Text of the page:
ALBANY, NY – Some New York State lawmakers are hoping to pass legislation that would stop former disgraced politicians from spending campaign money to advance political candidates or political agendas.

NewsChannel 34’s Jamie DeLine shows us what this legislation would entail.

The elected official would have to have been convicted of a crime while in office, been impeached and convicted , or had resigned after an attorney general or a state legislature committee found they have violated the law.

“Unfortunately, it seems like every few months, this state is plagued with corruption scandals, and people resigning from office, it really is a very timely policy to be prioritizing and that’s what we are doing.”

So where would the money go? Well, one option is that it could be returned to those who contributed it.

“It doesn’t get taken away. There are things in the election law that people are allowed to use the money for such as giving it to charity and they have to dispose of it within two years under the proposed legislation.”

If passed, I’m told this would impact people such as Former Governor Andrew Cuomo.

“This bill absolutely would affect our former governor, Cuomo, who left office with more than 18 million dollars in his campaign war chest. As of this past January 2022, he actually still had $16 million dollars on hand to spend if he chooses.”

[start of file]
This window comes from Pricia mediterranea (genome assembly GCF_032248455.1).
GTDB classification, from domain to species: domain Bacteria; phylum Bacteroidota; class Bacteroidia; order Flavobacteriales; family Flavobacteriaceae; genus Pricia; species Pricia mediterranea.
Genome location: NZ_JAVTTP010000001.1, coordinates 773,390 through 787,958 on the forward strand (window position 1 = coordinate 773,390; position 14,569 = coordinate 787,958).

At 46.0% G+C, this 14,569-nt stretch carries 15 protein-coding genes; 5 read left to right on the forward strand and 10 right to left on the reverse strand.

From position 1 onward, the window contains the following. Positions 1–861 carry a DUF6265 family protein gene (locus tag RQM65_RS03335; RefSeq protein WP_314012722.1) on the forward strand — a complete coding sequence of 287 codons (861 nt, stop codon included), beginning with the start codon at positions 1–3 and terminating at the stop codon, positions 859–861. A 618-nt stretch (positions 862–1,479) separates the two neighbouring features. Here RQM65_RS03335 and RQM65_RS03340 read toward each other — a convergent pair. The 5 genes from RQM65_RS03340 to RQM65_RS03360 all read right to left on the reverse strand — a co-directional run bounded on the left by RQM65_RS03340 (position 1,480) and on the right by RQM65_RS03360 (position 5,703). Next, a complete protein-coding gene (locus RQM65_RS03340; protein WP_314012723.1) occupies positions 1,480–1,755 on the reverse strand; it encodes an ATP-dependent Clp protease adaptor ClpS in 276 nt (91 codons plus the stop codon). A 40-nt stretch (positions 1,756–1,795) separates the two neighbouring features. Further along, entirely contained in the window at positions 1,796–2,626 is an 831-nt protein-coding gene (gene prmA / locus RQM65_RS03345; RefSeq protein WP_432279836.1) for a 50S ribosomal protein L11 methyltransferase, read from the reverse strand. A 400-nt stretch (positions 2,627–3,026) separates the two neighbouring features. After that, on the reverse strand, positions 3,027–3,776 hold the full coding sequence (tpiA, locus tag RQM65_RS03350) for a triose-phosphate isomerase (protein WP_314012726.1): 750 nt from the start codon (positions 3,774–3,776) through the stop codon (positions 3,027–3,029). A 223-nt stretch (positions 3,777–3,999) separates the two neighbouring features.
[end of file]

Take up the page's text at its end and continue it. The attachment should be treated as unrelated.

Assemblyman Phil Steck making one thing clear: this would not prevent a person from opening a new campaign account in the future.

“I am a strong supporter of the former Governor’s right for free speech. If he wants to run for another office in the state or for governor again, he can go out and raise the money to do that. The bill doesn’t prevent him from doing that. That is his right. But he raised this money because he was governor of the State of New York. If he were not, he would not have raised it.”

Even though Lt. Governor Brian Benjamin recently resigned from office after being charged with campaign finance corruption, this legislation would not impact him.

“He has been charged of course with a crime, but he has not been convicted of a crime, so that is why this bill does not apply to him.”

If passed, the legislation would go into effect immediately and would impact expenditures going forward.

Sponsors of the bill are hoping to get it passed before the end of session in June.

Reporting in Albany, Jamie DeLine.